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Why R We Here



Stable Isotope Research in Miami was started in the late 1950s by Cesare Emiliani when he moved down from Chicago after completing his second Ph.D. thesis with Harold Urey. He brought with him reputably the third Chicago machine ever built (we still have this instrument). With this he carried out research throughout the 1960s and in 1970 he purchased a Micromass 602B (I still have that instrument). That instrument continued to work until he bought a VG Prism in 1985. Cesare retired in 1994 and died in 1995.

The current stable isotope laboratory at RSMAS was started in 1985 by Peter Swart with the purchase of a Finnigan-MAT 251 under NSF grant EAR-8417424. This machine is a large radius instrument equipped with microsample inlet, 5 fixed collectors, and an automated sample inlet and multi-port. The machine was controlled by an Apple IIE microcomputer. Additional equipment was purchased under NSF grants EAR-8618727 and EAR-9018882. This included an automatic carbonate device known as a Fairbanks device and an upgrade from the Apple IIE computer system. All these items as well as the original mass spectrometer were cost shared 50% by the University of Miami and NSF. This machine has performed extremely well and to date has run over 2,000,000 samples in 30 years of operation.

Two additional instruments, funded by the Ocean Sciences division of NSF, were added in September 1997. Both of these are manufactured by Europa. The first instrument is a an Europa 20-20 interfaced to a ANCA-GSL. The second instrument is a GEO-20-20 attached to a HP-6890 and a water equilibration device. These instruments have processed many thousands of samples (GEO has processed 20,000 water samples for oxygen and hydrogen; ANCA has analyzed about 400,000 carbon and nitrogen samples). The GEO is currently switched off but still potentially operational.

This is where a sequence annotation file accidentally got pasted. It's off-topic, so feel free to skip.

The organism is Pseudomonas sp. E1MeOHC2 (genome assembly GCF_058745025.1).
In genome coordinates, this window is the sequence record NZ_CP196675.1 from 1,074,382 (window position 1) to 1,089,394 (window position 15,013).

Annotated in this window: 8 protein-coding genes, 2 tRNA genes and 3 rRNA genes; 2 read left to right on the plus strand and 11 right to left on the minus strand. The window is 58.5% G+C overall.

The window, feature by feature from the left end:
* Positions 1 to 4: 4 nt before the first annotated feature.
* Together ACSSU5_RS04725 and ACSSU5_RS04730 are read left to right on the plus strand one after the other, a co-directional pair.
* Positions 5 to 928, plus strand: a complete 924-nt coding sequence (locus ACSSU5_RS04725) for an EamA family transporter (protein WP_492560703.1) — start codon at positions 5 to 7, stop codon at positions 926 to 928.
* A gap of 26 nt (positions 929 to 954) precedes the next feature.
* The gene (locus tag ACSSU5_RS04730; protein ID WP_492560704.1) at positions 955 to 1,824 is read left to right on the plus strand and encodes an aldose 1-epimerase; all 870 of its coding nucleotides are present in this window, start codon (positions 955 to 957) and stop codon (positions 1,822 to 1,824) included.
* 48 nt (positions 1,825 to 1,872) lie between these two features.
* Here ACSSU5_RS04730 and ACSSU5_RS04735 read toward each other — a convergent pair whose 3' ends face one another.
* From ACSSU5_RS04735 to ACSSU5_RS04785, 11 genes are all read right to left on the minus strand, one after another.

Funds for an instrument to replace the Finnigan-MAT 251 were awarded by NSF in August 2000 and a Delta-Plus with Kiel III device was purchased for installation February 2001. This instrument was installed in April 2001 and has operated more or less to expectations. The Finnigan-251 is also still operating giving us the capability of processing 47 large and 46 small samples in a 24 hour period. A Kiel III was donated by Andrea Grottoli in 2018.

A Varian ICP-OES was purchased using internal funds in September 2002.  This instrument give us the capability to make minor element analysis on corals and sclerosponges.

An interface was constructed for extracting gases at low concentrations from liquids.  This is used for measuring N2O, O2, CH4, and O2.

An additional ANCA (ASA) was 'acquired' which has been converted for the preparation of sulfur isotopes.

A MRI grant from NSF (2005) allowed replacement of our X-ray diffractometer with a Panalytical instrument.

An additional Fairbanks device and 251 were purchased and donated to the laboratory for spares in 2005. The 251 is kep going by donations from other labs including labs of Jim Kennett, Kacey Lohmann, and Howie Spero.

A grant was awarded by NSF to purchase a new 'Clumped' mass spectrometer in 2009. Two instruments have been purchased, a Delta Advantage and a Thermo 253. The Delta Advantage has an EA and a Trace Gas system. The 253 is interfaced to a second Kiel and is being used for 'Clumped' isotopes.

The old DH and manual carbon combustion line has been converted to a clumped extraction line. The line can do both the GC and vacuum method.

A grant was awarded by DOE to study CCS. Two Picarro Cavity ring-down spectrometer have been purchased in 2010.

A Picarro CRDS was purchased in 2011 for analysing DH and 18O in waters. Analysing seawater to the claimed precision is a work in progress. The instrument was upgrade to measure O17 and a device built to analyze fluid inclusions.

A new 253-plus was purchased in December 2016 without NSF support

Cesare Emiliani in Chicago ~ 1953  
Finnigan-251 and Fairbanks Device nee 1986  
Finnigan Delta plus with Kiel nee 2001  
  253 and 253 Plus, a clumping dream